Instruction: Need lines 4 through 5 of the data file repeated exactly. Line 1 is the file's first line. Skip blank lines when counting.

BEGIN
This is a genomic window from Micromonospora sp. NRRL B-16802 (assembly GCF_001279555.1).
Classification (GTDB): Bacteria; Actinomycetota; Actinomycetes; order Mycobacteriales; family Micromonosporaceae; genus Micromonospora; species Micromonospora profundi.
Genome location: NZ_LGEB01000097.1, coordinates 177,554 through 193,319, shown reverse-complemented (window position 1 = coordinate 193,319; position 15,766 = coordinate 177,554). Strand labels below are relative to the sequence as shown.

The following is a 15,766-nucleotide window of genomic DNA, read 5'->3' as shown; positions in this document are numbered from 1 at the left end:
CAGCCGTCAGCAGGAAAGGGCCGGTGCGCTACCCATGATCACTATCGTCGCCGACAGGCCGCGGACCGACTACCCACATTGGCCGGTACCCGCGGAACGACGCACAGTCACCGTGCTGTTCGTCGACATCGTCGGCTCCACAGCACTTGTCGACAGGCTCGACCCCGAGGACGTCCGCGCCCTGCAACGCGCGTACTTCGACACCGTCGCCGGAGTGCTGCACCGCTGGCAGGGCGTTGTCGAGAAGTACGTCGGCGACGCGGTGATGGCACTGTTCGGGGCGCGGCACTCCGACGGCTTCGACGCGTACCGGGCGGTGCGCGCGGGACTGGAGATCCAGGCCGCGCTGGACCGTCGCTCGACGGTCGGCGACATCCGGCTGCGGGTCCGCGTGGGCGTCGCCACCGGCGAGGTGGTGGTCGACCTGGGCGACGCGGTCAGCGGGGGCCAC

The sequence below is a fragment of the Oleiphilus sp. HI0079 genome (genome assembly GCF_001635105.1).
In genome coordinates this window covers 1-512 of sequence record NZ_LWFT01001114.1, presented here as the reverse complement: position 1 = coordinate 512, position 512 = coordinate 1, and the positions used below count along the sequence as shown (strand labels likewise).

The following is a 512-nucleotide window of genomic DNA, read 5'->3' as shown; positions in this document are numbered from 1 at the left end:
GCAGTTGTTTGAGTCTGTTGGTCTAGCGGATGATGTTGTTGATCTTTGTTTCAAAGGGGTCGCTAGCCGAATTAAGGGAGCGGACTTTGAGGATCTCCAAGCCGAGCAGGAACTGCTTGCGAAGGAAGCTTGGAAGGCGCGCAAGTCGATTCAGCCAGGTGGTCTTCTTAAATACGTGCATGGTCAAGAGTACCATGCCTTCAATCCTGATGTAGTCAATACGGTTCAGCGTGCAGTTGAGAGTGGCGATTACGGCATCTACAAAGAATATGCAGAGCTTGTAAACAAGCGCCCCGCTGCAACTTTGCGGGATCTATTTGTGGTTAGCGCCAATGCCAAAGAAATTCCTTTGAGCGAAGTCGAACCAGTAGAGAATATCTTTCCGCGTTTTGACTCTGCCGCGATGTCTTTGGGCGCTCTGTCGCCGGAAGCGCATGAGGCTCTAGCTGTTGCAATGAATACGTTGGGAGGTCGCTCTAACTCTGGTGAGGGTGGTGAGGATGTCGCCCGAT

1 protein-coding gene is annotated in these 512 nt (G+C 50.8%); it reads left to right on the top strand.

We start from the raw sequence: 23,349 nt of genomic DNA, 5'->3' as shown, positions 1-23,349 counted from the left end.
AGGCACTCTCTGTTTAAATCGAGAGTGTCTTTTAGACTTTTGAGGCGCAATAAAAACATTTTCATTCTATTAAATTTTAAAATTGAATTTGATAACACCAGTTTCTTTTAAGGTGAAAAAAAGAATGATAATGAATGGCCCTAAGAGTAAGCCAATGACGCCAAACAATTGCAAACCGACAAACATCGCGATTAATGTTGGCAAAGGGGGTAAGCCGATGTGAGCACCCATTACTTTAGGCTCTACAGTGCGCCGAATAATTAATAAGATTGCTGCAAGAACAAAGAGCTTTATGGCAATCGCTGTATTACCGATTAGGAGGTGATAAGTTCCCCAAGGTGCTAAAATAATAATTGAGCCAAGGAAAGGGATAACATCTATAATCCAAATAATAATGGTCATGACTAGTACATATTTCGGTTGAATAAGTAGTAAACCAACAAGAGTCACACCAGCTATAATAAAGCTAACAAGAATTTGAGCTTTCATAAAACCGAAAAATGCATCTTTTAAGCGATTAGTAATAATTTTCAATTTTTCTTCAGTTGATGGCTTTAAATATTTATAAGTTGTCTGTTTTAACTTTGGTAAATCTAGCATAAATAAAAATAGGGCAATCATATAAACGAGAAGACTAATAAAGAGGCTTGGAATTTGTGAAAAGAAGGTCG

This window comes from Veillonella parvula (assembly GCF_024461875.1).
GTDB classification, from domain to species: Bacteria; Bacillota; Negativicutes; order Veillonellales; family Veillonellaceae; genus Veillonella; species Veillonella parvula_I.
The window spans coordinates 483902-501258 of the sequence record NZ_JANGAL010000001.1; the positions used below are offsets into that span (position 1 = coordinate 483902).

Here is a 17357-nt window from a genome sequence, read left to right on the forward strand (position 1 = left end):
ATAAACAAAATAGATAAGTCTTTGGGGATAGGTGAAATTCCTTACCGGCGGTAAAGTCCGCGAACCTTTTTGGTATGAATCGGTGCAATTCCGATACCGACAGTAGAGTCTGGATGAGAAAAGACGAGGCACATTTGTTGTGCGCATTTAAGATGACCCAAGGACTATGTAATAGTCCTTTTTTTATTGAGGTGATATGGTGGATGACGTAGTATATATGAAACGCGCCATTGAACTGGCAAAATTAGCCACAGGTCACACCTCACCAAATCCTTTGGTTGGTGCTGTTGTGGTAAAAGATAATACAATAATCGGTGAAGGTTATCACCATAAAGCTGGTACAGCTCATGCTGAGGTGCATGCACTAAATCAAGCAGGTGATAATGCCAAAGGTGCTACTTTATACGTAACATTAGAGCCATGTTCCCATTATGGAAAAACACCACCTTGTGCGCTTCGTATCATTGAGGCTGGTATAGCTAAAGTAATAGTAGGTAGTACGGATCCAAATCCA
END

The following is a 15,766-nucleotide window of genomic DNA, read 5'->3' as shown; positions in this document are numbered from 1 at the left end:
CAGCCGTCAGCAGGAAAGGGCCGGTGCGCTACCCATGATCACTATCGTCGCCGACAGGCCGCGGACCGACTACCCACATTGGCCGGTACCCGCGGAACGACGCACAGTCACCGTGCTGTTCGTCGACATCGTCGGCTCCACAGCACTTGTCGACAGGCTCGACCCCGAGGACGTCCGCGCCCTGCAACGCGCGTACTTCGACACCGTCGCCGGAGTGCTGCACCGCTGGCAGGGCGTTGTCGAGAAGTACGTCGGCGACGCGGTGATGGCACTGTTCGGGGCGCGGCACTCCGACGGCTTCGACGCGTACCGGGCGGTGCGCGCGGGACTGGAGATCCAGGCCGCGCTGGACCGTCGCTCGACGGTCGGCGACATCCGGCTGCGGGTCCGCGTGGGCGTCGCCACCGGCGAGGTGGTGGTCGACCTGGGCGACGCGGTCAGCGGGGGCCAC